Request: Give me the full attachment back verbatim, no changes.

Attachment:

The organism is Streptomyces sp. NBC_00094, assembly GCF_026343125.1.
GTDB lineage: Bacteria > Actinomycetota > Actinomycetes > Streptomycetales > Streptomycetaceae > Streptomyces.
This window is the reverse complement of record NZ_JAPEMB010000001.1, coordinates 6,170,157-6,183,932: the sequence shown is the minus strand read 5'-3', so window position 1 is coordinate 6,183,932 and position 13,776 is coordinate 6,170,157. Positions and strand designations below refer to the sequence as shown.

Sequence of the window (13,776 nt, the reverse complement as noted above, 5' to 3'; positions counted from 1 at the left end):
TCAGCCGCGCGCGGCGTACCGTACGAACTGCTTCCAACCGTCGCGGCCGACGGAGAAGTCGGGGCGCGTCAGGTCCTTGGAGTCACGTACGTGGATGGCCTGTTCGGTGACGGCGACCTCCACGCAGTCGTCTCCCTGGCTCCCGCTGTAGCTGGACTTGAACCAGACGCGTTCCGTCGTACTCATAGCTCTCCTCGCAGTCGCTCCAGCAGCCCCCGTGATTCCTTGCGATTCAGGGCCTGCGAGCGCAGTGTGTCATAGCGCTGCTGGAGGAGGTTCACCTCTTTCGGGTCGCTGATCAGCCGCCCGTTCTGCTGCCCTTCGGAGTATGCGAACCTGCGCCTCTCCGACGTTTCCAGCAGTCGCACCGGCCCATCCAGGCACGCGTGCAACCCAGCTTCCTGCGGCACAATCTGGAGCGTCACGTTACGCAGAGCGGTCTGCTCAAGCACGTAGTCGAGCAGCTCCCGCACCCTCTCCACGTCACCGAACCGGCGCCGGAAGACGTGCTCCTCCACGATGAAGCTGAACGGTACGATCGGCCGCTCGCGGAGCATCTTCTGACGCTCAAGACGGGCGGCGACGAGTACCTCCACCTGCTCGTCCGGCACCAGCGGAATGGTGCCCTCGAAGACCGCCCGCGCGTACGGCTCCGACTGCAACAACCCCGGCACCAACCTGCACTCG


The organism is Streptomyces sp. NBC_00094, assembly GCF_026343125.1.
GTDB lineage: Bacteria > Actinomycetota > Actinomycetes > Streptomycetales > Streptomycetaceae > Streptomyces.
This window is the reverse complement of record NZ_JAPEMB010000001.1, coordinates 6,170,157-6,183,932: the sequence shown is the minus strand read 5'-3', so window position 1 is coordinate 6,183,932 and position 13,776 is coordinate 6,170,157. Positions and strand designations below refer to the sequence as shown.

Sequence of the window (13,776 nt, the reverse complement as noted above, 5' to 3'; positions counted from 1 at the left end):
TCAGCCGCGCGCGGCGTACCGTACGAACTGCTTCCAACCGTCGCGGCCGACGGAGAAGTCGGGGCGCGTCAGGTCCTTGGAGTCACGTACGTGGATGGCCTGTTCGGTGACGGCGACCTCCACGCAGTCGTCTCCCTGGCTCCCGCTGTAGCTGGACTTGAACCAGACGCGTTCCGTCGTACTCATAGCTCTCCTCGCAGTCGCTCCAGCAGCCCCCGTGATTCCTTGCGATTCAGGGCCTGCGAGCGCAGTGTGTCATAGCGCTGCTGGAGGAGGTTCACCTCTTTCGGGTCGCTGATCAGCCGCCCGTTCTGCTGCCCTTCGGAGTATGCGAACCTGCGCCTCTCCGACGTTTCCAGCAGTCGCACCGGCCCATCCAGGCACGCGTGCAACCCAGCTTCCTGCGGCACAATCTGGAGCGTCACGTTACGCAGAGCGGTCTGCTCAAGCACGTAGTCGAGCAGCTCCCGCACCCTCTCCACGTCACCGAACCGGCGCCGGAAGACGTGCTCCTCCACGATGAAGCTGAACGGTACGATCGGCCGCTCGCGGAGCATCTTCTGACGCTCAAGACGGGCGGCGACGAGTACCTCCACCTGCTCGTCCGGCACCAGCGGAATGGTGCCCTCGAAGACCGCCCGCGCGTACGGCTCCGACTGCAACAACCCCGGCACCAACCTGCACTCG